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Civil War 150

Special coverage of the 150th anniversary of the American Civil War

The Civil War 150 Legacy Project: Out of Virginia's attics, voices from the past

The largest donation of Civil War-era ambrotype and tintype photographs to the Library of Congress comes on the eve of the war's sesquicentennial next year.

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Washington Post Staff Writer
Sunday, November 7, 2010

Salvaged from dusty basements and attics, scrawled on timeworn paper that has been folded and refolded, the long-silent voices emerge:

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M. Brock, a Union soldier stationed in Leesburg, watched in 1863 as three of his fellow soldiers, seated on the edges of coffins, were shot. "They all fell backward into their coffins and remained as they fell until the whole Column passed them," he wrote. "Melancholy sight to Witness -- shot for Deserting."

John Keefer, perhaps the original helicopter parent, followed his soldier son, George, from one encampment to the next between 1861 and 1863, bringing along extra goodies for the troops. And A.S. Billingsley, a U.S. Army chaplain, wrote at the end of the war to tell Delilah Reed of her husband's death from chronic diarrhea. Reed, he wrote, had read his Bible up to the end, and his remains could "be procured by simply leaving an order with the nearest Express office, whose Agent here will forward the body."

Letters like these, along with photographs, draft cards, maps, sketches and military passes, have been emerging across Virginia like buds after a long freeze, thanks to the state's Civil War 150 Legacy Project, which over the next two years will sweep through 126 cities and counties, scanning images of Civil War memorabilia provided by local residents for an archive project that coordinators hope will eventually hold hundreds of thousands of items.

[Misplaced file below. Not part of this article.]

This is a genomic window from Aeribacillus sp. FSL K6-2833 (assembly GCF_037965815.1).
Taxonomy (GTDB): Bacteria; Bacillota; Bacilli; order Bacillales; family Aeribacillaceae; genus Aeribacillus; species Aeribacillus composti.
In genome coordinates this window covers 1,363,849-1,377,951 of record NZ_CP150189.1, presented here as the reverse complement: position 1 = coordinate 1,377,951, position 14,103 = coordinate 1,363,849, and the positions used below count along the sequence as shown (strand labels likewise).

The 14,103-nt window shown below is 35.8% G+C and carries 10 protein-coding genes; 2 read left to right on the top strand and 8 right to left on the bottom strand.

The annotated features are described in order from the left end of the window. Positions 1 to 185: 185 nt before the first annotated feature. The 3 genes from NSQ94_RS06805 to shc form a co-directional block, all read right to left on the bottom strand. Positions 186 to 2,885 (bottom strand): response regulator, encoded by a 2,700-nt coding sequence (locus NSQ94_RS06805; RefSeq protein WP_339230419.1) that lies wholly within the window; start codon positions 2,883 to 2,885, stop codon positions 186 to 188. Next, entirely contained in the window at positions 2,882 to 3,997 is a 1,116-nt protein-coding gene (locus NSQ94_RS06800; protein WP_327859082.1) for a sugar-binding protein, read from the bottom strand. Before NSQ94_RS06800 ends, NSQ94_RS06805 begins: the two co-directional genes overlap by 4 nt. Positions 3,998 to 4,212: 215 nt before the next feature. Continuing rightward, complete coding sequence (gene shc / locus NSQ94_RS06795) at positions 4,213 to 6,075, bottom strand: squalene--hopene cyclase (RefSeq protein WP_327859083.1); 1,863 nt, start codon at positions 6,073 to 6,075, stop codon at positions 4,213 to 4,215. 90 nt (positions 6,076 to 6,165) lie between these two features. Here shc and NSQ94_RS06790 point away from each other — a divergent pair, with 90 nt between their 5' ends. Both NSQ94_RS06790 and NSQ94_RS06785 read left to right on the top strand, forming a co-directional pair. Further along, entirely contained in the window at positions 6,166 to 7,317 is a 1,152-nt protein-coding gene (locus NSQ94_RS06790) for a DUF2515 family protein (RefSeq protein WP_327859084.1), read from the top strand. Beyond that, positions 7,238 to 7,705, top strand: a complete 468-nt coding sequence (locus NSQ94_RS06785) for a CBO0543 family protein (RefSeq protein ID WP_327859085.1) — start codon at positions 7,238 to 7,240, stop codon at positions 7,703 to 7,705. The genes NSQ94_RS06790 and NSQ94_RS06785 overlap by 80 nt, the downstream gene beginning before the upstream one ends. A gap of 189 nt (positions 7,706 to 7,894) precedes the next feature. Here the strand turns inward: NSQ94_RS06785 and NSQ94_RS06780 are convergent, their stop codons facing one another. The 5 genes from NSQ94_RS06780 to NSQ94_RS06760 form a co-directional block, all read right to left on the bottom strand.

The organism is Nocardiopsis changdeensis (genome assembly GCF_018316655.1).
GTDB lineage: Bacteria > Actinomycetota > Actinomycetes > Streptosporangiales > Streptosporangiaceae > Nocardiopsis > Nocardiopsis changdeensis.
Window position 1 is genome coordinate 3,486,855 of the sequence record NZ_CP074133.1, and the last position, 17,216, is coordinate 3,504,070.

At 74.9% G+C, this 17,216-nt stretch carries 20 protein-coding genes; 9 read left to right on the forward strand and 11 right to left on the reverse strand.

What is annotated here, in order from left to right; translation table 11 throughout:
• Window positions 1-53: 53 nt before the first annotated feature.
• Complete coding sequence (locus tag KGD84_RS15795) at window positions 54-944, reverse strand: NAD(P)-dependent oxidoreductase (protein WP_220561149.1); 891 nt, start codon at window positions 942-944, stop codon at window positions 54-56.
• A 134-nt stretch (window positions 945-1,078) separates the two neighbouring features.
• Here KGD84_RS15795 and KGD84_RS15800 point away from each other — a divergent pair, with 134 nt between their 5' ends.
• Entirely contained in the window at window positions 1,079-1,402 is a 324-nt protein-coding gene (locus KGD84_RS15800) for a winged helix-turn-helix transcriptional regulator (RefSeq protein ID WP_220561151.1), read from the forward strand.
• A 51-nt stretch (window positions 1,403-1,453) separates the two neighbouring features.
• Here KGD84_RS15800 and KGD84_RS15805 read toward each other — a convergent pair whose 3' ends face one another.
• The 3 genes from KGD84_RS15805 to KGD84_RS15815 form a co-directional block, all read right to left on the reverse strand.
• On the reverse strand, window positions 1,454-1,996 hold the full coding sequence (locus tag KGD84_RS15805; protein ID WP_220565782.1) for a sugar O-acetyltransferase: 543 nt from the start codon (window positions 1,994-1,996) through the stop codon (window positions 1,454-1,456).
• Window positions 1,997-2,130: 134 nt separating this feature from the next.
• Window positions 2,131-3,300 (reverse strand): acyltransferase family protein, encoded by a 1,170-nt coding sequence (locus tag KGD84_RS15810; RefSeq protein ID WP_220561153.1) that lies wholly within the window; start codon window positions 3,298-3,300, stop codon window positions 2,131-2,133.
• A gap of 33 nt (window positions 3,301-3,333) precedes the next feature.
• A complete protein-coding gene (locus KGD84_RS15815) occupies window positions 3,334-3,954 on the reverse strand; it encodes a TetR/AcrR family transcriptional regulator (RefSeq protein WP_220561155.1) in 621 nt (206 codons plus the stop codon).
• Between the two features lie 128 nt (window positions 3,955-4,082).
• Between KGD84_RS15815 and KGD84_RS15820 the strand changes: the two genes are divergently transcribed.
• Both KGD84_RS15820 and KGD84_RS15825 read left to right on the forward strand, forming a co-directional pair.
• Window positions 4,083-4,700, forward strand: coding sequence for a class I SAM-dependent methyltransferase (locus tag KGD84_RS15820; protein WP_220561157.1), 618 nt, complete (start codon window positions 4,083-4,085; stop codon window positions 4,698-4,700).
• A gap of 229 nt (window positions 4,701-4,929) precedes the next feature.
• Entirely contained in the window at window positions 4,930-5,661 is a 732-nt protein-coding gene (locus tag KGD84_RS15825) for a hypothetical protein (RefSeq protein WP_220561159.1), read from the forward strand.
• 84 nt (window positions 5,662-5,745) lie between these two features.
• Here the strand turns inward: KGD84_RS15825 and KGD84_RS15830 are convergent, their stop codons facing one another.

"They're all so excited about it," said Renee Savits, the project's coordinator for the eastern part of the state. "We had one gentleman in Virginia Beach and he had a military draft card of his great-great-grandfather and a picture of him, and he was just so thrilled to share it with us."

Savits and her colleague, Laura Drake Davis, who coordinates the western part of the state, announce the dates and locations where people can bring items, and scan them on the spot.

For much of the material, the archive will be the public debut. "People don't often have an opportunity to share these items," said Davis. "They can share it with their family, but there doesn't seem to be much opportunity outside the family."

The items can be fragile, and the scanning process grueling. One man brought 50 letters, which took Savits a few hours to scan. They must also be flat. "I've had people bring in a whole bunch of stuff, including buttons, and that's not part of our scope," said Davis.

Sometimes, people bring in old items unrelated to the Civil War -- 18th-century documents, for example -- which Savits and Davis must refuse. "People want to contribute, they want to be helpful," said Davis, "but they're not really part of our project."

Amid the memorabilia, glimpses of everyday life rub up against historic events. In one letter, William H. Billings, a prisoner of war in Annapolis, informed friends of his slight cold and cough and also of his sorrow at the "Gallant Chief Magistrate," Abraham Lincoln, "who was so Cowardly Assassinated a few days ago."

Brevet-Major Henry Cranford couldn't wait to write to his "darling precious wife" in New York after the Second Battle of Manassas/Bull Run. Amazed to have emerged from the bloody clashes unscathed, he wrote from astride his horse.

"Oh! how my heart yearns to fold you in my arms and feel your heart beat in extacy [sic] against mine, which has been saved almost by a miracle for you my love," he wrote. "Oh! Lord hasten hasten the time."



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